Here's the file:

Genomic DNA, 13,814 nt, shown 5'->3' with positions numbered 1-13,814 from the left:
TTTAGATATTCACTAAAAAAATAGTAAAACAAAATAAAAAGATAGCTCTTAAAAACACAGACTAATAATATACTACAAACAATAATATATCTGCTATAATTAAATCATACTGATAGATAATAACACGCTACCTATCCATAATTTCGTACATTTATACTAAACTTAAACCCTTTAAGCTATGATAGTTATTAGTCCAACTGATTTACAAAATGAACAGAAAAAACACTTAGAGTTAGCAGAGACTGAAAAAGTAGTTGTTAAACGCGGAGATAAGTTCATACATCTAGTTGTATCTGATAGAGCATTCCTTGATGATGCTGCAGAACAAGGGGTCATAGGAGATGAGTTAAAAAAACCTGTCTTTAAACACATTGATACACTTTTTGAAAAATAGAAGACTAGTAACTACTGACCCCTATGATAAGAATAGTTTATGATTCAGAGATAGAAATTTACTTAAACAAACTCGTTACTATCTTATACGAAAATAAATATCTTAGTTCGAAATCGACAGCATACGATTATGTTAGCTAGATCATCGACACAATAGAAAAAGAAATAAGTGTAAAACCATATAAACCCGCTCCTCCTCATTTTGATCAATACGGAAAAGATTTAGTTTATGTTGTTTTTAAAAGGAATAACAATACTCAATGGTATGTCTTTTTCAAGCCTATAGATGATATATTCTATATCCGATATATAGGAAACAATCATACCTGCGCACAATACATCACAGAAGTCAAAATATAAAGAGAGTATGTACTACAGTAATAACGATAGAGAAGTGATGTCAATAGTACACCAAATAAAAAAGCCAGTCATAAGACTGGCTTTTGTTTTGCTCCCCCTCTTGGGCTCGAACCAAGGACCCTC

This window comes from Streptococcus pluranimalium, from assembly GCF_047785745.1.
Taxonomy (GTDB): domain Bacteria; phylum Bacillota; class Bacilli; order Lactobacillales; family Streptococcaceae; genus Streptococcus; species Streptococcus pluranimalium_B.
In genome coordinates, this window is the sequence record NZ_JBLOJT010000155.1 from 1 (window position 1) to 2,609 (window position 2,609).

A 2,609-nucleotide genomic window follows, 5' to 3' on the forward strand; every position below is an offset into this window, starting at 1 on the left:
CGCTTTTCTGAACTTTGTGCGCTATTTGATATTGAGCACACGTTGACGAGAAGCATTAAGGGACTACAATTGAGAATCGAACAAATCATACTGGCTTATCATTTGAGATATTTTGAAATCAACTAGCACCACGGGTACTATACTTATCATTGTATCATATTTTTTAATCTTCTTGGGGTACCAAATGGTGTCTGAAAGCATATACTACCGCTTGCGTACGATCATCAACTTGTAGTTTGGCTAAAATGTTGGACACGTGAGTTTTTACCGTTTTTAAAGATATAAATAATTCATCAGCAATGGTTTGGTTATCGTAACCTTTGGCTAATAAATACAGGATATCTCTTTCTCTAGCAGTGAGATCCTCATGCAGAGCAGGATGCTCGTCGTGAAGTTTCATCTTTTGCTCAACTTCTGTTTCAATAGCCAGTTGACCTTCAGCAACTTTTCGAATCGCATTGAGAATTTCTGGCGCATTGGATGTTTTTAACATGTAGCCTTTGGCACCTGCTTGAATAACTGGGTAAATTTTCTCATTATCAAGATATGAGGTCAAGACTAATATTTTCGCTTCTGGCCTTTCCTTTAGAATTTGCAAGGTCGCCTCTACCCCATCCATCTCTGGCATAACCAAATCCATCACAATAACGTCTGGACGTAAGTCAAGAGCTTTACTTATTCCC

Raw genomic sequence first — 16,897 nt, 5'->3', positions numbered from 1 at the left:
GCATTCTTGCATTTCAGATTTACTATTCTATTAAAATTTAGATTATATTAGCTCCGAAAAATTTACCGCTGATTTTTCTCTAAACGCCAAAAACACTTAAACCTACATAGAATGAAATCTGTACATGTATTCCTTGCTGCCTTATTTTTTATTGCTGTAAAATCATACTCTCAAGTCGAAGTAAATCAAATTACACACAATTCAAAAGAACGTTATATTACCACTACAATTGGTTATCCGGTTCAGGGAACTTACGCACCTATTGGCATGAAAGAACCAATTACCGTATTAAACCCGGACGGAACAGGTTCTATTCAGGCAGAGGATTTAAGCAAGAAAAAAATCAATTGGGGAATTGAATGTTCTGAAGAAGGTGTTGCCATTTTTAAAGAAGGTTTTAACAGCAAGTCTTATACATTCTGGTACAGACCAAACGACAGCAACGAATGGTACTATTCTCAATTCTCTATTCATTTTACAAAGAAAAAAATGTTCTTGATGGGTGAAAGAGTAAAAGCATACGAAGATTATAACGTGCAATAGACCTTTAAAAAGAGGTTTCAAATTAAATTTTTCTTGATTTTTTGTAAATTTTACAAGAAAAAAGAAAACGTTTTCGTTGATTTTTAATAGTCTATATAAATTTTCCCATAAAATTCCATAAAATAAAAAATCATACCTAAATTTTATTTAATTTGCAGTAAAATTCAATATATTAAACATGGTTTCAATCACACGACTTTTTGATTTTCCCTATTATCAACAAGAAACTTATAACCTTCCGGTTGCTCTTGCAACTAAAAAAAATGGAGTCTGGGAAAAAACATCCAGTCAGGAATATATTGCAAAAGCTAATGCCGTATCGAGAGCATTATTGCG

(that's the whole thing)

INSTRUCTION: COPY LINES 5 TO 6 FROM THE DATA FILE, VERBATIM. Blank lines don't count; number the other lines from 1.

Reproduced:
In genome coordinates, this window is the sequence record NZ_JBLOJT010000155.1 from 1 (window position 1) to 2,609 (window position 2,609).

A 2,609-nucleotide genomic window follows, 5' to 3' on the forward strand; every position below is an offset into this window, starting at 1 on the left: